Juniper, an evergreen tree, grows mainly in the plains regions of Europe as well as in other parts of the world. The medicinal portions of the plant are referred to as berries, but they are actually dark blue-black scales from the cones of the tree. Unlike other pine cones, the juniper cones are fleshy and soft.
Our proprietary “Star-Rating” system was developed to help you easily understand the amount of scientific support behind each supplement in relation to a specific health condition. While there is no way to predict whether a vitamin, mineral, or herb will successfully treat or prevent associated health conditions, our unique ratings tell you how well these supplements are understood by the medical community, and whether studies have found them to be effective for other people.
For over a decade, our team has combed through thousands of research articles published in reputable journals. To help you make educated decisions, and to better understand controversial or confusing supplements, our medical experts have digested the science into these three easy-to-follow ratings. We hope this provides you with a helpful resource to make informed decisions towards your health and well-being.
3 StarsReliable and relatively consistent scientific data showing a substantial health benefit.
2 StarsContradictory, insufficient, or preliminary studies suggesting a health benefit or minimal health benefit.
1 StarFor an herb, supported by traditional use but minimal or no scientific evidence. For a supplement, little scientific support.
This supplement has been used in connection with the following health conditions:
Refer to label instructions
Horsetail has a diuretic (urine flow increasing) action that accounts for its traditional use in reducing mild edema. Although there is no clinical research that yet supports its use for people with edema, the German government has approved horsetail for this use. The volatile oils in juniper cause an increase in urine volume and in this way can theoretically lessen edema;2 however, there is no clinical research that yet supports its use for people with edema.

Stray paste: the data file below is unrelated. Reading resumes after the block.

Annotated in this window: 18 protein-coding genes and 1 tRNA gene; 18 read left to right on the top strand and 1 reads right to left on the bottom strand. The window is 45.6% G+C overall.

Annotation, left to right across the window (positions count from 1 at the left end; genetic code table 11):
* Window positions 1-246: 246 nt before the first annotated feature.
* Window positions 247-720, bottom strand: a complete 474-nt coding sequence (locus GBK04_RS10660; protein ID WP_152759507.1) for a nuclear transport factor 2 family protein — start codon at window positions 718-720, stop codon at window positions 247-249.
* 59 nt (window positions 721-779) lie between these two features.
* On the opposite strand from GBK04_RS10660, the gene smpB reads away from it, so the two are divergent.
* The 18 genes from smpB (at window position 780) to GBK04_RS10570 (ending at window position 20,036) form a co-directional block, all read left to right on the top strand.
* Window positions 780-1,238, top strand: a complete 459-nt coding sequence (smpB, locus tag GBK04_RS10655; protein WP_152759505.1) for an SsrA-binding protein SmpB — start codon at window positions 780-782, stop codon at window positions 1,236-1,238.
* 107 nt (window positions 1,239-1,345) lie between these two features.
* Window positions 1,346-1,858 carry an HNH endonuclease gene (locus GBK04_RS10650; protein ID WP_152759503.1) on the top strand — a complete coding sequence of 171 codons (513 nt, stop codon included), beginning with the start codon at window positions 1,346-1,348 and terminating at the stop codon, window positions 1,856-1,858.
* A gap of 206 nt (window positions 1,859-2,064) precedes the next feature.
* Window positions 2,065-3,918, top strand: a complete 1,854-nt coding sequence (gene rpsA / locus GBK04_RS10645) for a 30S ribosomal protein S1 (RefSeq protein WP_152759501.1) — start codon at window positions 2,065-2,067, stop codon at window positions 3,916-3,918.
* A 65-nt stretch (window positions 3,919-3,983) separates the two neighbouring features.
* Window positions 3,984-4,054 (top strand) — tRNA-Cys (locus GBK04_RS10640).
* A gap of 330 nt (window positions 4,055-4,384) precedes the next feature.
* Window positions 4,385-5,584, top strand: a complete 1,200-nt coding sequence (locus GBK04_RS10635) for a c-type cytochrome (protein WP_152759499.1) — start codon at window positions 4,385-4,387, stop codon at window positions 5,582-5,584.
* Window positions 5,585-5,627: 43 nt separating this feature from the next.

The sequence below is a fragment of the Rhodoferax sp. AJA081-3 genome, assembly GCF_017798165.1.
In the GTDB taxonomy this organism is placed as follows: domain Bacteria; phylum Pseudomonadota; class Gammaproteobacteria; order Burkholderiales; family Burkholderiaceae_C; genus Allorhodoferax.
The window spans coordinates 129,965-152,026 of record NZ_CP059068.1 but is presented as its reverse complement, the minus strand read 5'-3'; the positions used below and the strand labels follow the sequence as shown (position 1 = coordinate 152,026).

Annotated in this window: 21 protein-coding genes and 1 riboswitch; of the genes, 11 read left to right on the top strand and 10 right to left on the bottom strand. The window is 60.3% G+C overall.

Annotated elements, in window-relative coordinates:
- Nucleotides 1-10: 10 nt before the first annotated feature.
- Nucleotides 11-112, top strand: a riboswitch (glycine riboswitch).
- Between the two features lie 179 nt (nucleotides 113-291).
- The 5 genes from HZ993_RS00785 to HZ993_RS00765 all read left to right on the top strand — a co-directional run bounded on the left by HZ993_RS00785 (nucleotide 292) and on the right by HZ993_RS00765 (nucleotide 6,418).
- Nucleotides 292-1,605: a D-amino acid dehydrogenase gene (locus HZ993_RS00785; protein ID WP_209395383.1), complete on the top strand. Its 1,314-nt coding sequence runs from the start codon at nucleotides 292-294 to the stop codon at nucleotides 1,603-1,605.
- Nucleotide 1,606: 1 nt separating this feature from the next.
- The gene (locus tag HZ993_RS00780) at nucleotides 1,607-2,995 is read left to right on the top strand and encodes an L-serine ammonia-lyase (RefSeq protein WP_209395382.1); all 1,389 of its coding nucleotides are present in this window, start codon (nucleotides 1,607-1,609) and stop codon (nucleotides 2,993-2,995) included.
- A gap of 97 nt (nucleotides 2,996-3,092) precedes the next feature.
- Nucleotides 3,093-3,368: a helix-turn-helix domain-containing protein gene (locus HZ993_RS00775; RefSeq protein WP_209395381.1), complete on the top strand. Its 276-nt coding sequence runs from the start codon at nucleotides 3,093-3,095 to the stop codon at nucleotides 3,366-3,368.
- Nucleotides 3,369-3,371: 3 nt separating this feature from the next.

Indigestion, Heartburn, and Low Stomach Acidity
Refer to label instructions
Bitter herbs are thought to stimulate digestive function by increasing saliva production and promoting both stomach acid and digestive enzyme production.3 As a result, they are particularly used when there is low stomach acid but not in heartburn (where too much stomach acid could initially exacerbate the situation). These herbs literally taste bitter. Some examples of bitter herbs include greater celandine, wormwood, gentian,dandelion, blessed thistle, yarrow, devil’s claw, bitter orange, bitter melon, juniper, andrographis, prickly ash, and centaury.4 Bitters are generally taken either by mixing 1–3 ml tincture into water and sipping slowly 10–30 minutes before eating, or by making tea, which is also sipped slowly before eating.
Urinary Tract Infection
Refer to label instructions
Asparagus (Asparagus officinalis), birch (Betula spp.), couch grass (Agropyron repens), goldenrod (Solidago virgaurea),horsetail, Java tea (Orthosiphon stamineus), lovage (Levisticum officinale), parsley (Petroselinum crispum), spiny restharrow (Ononis spinosa), and nettle are approved in Germany as part of the therapy of people with UTIs. These herbs appear to work by increasing urinary volume and supposedly helping to flush bacteria out of the urinary tract.5Juniper is used in a similar fashion by many doctors. Generally, these plants are taken as tea.
Traditional Use (May Not Be Supported by Scientific Studies)
Aside from being used as the flavoring agent in gin, juniper trees have contributed to the making of everything from soap to perfume.1 Many conditions have been treated in traditional herbal medicine with juniper berries, including gout, warts and skin growths, cancer, upset stomach, and various urinary tract and kidney diseases.
How It Works
How It Works